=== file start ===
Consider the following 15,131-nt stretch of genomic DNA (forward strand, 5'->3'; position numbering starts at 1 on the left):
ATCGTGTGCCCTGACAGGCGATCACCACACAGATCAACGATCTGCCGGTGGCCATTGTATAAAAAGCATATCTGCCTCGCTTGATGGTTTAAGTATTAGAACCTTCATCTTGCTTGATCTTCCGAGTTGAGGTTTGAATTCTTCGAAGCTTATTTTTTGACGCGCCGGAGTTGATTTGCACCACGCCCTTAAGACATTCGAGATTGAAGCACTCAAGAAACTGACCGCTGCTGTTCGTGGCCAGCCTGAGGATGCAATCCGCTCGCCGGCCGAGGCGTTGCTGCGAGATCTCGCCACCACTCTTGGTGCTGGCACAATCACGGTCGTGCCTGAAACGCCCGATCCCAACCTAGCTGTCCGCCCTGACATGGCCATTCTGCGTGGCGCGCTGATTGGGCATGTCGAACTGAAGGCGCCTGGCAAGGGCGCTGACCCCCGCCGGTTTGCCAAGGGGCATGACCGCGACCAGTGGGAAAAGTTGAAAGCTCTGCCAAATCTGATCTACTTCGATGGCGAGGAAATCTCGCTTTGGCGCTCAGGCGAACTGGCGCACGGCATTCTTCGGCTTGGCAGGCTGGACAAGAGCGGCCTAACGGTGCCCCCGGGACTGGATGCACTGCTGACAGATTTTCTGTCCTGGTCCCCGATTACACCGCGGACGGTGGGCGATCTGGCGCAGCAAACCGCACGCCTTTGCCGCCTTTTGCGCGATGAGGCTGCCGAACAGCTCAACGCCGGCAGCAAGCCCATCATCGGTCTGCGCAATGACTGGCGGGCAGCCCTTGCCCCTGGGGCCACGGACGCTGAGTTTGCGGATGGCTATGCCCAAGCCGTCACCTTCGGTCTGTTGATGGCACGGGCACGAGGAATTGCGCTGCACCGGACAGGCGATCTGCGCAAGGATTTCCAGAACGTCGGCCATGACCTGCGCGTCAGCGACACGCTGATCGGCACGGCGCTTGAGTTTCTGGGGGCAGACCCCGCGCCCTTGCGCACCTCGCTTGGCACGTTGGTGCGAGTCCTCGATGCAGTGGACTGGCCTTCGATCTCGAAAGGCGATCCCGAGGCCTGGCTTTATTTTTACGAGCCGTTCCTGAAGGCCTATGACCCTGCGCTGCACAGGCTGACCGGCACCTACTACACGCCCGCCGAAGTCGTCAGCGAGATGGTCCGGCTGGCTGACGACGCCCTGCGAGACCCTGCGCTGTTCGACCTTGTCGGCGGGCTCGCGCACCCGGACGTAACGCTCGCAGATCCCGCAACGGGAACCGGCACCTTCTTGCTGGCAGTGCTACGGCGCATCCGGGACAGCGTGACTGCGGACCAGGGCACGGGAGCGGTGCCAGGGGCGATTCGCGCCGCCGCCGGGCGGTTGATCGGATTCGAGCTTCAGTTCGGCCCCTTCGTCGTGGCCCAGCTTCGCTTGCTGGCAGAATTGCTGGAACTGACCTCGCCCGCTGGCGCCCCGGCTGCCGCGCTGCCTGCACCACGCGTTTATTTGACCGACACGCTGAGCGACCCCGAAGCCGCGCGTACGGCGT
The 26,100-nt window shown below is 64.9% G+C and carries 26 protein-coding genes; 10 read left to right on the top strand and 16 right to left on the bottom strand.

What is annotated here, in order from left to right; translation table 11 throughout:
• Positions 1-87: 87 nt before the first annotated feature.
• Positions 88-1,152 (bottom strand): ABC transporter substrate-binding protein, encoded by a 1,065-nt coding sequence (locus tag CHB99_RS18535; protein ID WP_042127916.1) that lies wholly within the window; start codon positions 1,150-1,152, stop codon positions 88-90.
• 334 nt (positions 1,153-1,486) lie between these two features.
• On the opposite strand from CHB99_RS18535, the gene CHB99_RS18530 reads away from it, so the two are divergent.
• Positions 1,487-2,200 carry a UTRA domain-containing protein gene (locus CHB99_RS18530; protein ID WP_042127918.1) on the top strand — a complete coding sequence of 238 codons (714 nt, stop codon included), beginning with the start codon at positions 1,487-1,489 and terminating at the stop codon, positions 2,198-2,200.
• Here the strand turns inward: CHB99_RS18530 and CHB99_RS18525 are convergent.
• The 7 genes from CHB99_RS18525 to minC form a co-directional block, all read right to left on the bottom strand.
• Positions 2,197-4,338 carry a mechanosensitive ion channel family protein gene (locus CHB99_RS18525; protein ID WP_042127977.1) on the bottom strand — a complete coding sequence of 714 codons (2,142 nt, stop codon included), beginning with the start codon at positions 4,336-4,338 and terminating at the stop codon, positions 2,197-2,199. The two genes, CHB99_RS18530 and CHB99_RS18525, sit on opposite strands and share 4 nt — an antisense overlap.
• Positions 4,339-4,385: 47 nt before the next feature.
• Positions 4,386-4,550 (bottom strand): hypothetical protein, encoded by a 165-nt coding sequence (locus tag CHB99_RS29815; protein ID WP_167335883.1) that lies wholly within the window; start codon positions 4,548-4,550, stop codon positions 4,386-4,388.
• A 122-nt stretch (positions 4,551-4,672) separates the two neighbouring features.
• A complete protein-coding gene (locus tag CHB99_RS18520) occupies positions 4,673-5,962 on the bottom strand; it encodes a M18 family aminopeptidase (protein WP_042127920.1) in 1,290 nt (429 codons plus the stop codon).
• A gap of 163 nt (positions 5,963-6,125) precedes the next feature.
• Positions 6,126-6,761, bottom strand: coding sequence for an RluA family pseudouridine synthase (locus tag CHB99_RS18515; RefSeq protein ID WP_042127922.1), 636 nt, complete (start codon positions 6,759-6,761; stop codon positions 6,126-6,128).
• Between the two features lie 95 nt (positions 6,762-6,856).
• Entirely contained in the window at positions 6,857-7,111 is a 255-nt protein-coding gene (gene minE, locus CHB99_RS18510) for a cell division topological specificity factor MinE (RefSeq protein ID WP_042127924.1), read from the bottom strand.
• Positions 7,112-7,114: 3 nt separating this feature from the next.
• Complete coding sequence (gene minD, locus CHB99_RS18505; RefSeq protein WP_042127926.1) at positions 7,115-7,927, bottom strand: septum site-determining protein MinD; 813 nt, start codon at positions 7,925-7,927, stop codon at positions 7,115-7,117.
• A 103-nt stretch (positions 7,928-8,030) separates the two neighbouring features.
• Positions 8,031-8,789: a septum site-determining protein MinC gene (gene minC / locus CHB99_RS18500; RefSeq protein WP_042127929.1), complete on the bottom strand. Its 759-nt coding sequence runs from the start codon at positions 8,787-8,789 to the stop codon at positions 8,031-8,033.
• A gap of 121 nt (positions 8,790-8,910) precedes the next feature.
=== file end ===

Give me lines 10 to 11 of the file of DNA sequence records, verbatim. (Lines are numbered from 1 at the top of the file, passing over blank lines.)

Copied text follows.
• Here the strand turns inward: CHB99_RS18530 and CHB99_RS18525 are convergent.
• The 7 genes from CHB99_RS18525 to minC form a co-directional block, all read right to left on the bottom strand.